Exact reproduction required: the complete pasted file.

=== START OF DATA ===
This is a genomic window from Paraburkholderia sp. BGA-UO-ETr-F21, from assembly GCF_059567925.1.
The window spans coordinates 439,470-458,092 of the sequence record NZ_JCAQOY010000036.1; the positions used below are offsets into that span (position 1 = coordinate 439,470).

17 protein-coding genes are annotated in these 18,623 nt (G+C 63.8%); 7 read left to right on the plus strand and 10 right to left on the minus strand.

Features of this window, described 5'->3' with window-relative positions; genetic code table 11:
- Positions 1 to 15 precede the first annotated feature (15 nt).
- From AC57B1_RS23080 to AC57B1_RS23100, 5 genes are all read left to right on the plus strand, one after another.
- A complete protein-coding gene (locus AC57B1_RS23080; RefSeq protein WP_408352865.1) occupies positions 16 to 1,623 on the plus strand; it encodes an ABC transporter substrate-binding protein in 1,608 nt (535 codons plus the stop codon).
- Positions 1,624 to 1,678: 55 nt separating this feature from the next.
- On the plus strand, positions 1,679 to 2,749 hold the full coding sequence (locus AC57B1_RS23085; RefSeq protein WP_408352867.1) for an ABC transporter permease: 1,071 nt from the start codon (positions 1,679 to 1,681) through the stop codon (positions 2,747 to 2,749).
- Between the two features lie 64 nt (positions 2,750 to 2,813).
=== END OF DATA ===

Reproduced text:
This is a genomic window from Paraburkholderia sp. BGA-UO-ETr-F21, from assembly GCF_059567925.1.
The window spans coordinates 439,470-458,092 of the sequence record NZ_JCAQOY010000036.1; the positions used below are offsets into that span (position 1 = coordinate 439,470).

17 protein-coding genes are annotated in these 18,623 nt (G+C 63.8%); 7 read left to right on the plus strand and 10 right to left on the minus strand.

Features of this window, described 5'->3' with window-relative positions; genetic code table 11:
- Positions 1 to 15 precede the first annotated feature (15 nt).
- From AC57B1_RS23080 to AC57B1_RS23100, 5 genes are all read left to right on the plus strand, one after another.
- A complete protein-coding gene (locus AC57B1_RS23080; RefSeq protein WP_408352865.1) occupies positions 16 to 1,623 on the plus strand; it encodes an ABC transporter substrate-binding protein in 1,608 nt (535 codons plus the stop codon).
- Positions 1,624 to 1,678: 55 nt separating this feature from the next.
- On the plus strand, positions 1,679 to 2,749 hold the full coding sequence (locus AC57B1_RS23085; RefSeq protein WP_408352867.1) for an ABC transporter permease: 1,071 nt from the start codon (positions 1,679 to 1,681) through the stop codon (positions 2,747 to 2,749).
- Between the two features lie 64 nt (positions 2,750 to 2,813).